Posts Tagged ‘cards’

Here Comes the Troika

Posted: 16 February 2013 in Uncategorized
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Apparently, the Portuguese are playing a new austerity-era card game: Here Comes the Troika: Once Upon a Time in Portugal-land [ht: sm].

The rules:

Hurry up!

Win the elections and govern all by yourself

Put the money in offshore accounts

If the country goes bankrupt. . .someone has to pay!

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The series resumes with the Seven of Clubs: Not regulating Credit Default Swaps as insurance.

Enabled high-stakes betting on company and country credit. Created interconnected web that helped bring down economy.

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The series continues with the Seven of Spades: 2005 Bankruptcy Reform Act.

Good for bankers, bad for people. Prevents judges from discharging private student loans and other debts.

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The series continues with the Eight of Hearts: Mark-to-Make-Believe.

Out and out lying about how much your instruments are worth in order to avoid looking insolvent.

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The series continues with the Eight of Diamonds: Extend and Pretend.

The practice of allowing businesses (but not individuals) to renegotiate defaulted loans in order to avoid taking losses on the books.

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The series continues with the Eight of Clubs: Off-balance sheet vehicles.

Enron’s favorite technique, adopted by the banks. Move the bad where people aren’t looking.

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The series continues with the Eight of Spades: Repo 105.

Accounting gimmick used by Lehman to make balance sheet look $50 billion prettier than it really was.

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The series continues with the Nine of Hearts: Angelo Mozilo.

Angelo R. Mozilo was chairman of the board and C.E.O of CountryWide Finance until July 2008. Countrywide was not so interested in sub-prime loans in the beginning when the sub-prime loan industry took off. Mozilo described the people involved with those loans at the time as “crooks”. But facing significant loss of business, Country Wide moved quickly into the sub prime business.

Mozilo used his fiscal power to give favorable mortgage financing to key political figures and power brokers. This included loans to Senate Banking Chairman Christopher Dodd, Senate Budget Committee Chairman Kent Conrad and former Fannie Mae CEO Jim Johnson. Other people received favorable mortgages to buy political favors. This included Nancy Pelosi’s son, Paul, Barbara Boxer, Richard Holbrooke, Donna Shalala and others wielding influence and power.

Mozilo sold hundreds of millions of dollars worth of mortgages over the years personally. The SEC charged him in 2009 with insider trading and securities fraud. He reached a settlement with SEC in 2010. He paid $67.5 million of a fortune estimated as over $600 million.

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The series continues with the Nine of Diamonds: Dick “Gorilla” Fuld.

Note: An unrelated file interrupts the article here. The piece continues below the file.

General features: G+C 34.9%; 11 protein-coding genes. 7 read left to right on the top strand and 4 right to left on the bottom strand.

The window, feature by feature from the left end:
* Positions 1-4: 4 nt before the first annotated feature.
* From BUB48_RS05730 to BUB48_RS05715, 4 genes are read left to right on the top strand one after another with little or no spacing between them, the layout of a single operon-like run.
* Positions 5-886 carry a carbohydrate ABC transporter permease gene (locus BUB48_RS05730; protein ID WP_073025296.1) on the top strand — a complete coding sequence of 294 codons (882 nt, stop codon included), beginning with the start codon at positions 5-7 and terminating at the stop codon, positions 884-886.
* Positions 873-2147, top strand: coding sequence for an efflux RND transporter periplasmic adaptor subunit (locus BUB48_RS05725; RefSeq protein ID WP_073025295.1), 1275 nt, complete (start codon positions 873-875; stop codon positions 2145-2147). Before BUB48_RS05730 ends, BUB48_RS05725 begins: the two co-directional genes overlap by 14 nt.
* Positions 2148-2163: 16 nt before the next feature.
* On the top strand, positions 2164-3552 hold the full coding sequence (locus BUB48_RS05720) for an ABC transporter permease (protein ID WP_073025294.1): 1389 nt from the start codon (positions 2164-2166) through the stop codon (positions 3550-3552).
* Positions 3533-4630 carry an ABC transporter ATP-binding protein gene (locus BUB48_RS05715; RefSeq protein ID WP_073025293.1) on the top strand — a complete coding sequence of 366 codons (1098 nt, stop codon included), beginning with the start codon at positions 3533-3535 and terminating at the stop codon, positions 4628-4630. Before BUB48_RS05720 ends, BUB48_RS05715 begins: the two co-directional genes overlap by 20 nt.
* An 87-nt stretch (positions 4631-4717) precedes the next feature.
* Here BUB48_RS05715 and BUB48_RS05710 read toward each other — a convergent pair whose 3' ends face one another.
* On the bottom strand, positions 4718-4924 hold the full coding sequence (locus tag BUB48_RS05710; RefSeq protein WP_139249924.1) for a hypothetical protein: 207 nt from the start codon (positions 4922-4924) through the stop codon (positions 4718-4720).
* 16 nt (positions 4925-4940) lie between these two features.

Richard Fuld was the last Chairman and CEO of Lehman Brothers. He was nicknamed “Gorilla” because of his aggressiveness. His best know quote is, ” I am soft, I’m lovable, but what I really want to do is reach in, rip out their hearts and eat them before they die”.

Fuld received almost $500 million in compensation from Lehman from 1993 to 2007.  As the sub prime crisis spiraled, Lehman was over-leveraged, which is to say the company had borrowed thirty two dollars for every one dollar it had. This was higher than the leverage at Goldman Sachs and Merrill Lynch.

Under Fuld’s leadership, Lehman lost 73% of its value in 2008 as the sub prime crisis spun out of control. When Barclay’s pulled out of  a deal to purchase Lehman in August 2008, Lehman filed for Chapter 11 bankruptcy.

With $639 billion in assets and $613 billion in liabilities, the Lehman collapse was the biggest bankruptcy in U.S history. The company was party to over 900,000 derivatives contracts when it imploded. Fuld said when called before Congress, “Until the day they put me in the ground, I will wonder why we weren’t saved.”

Wall Street hold ‘em

Posted: 10 December 2012 in Uncategorized
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The series continues with the Nine of Clubs: Joe Cassano.

Joseph J. Cassano was a prominent insurance executive at the American Insurance Group (AIG) Financial Products Division from 1987 until February 2008.

Cassano sold billions of CDOs without any collateral backing them up. This type of insurance had been deregulated by Senator Phill Gramm’s Commodity Futures Modernization Act of 2000 during the Clinton Presidency. This legislation included the infamous “Enron loophole” that exempted oil and energy transactions from regulation. This fueled the ENRON debacle.

Cassano received $280 million in cash and $34 million in bonuses during his career at AIG. He remained on the payroll even after U.S taxpayers were asked to provide AIG with $85 billion to correct his divisions errors.  When the financial crisis boomeranged in 2008, AIG could not pay insurance money to investment banks for their collapsing derivative products. Joseph Cassano was a major player in this financial meltdown.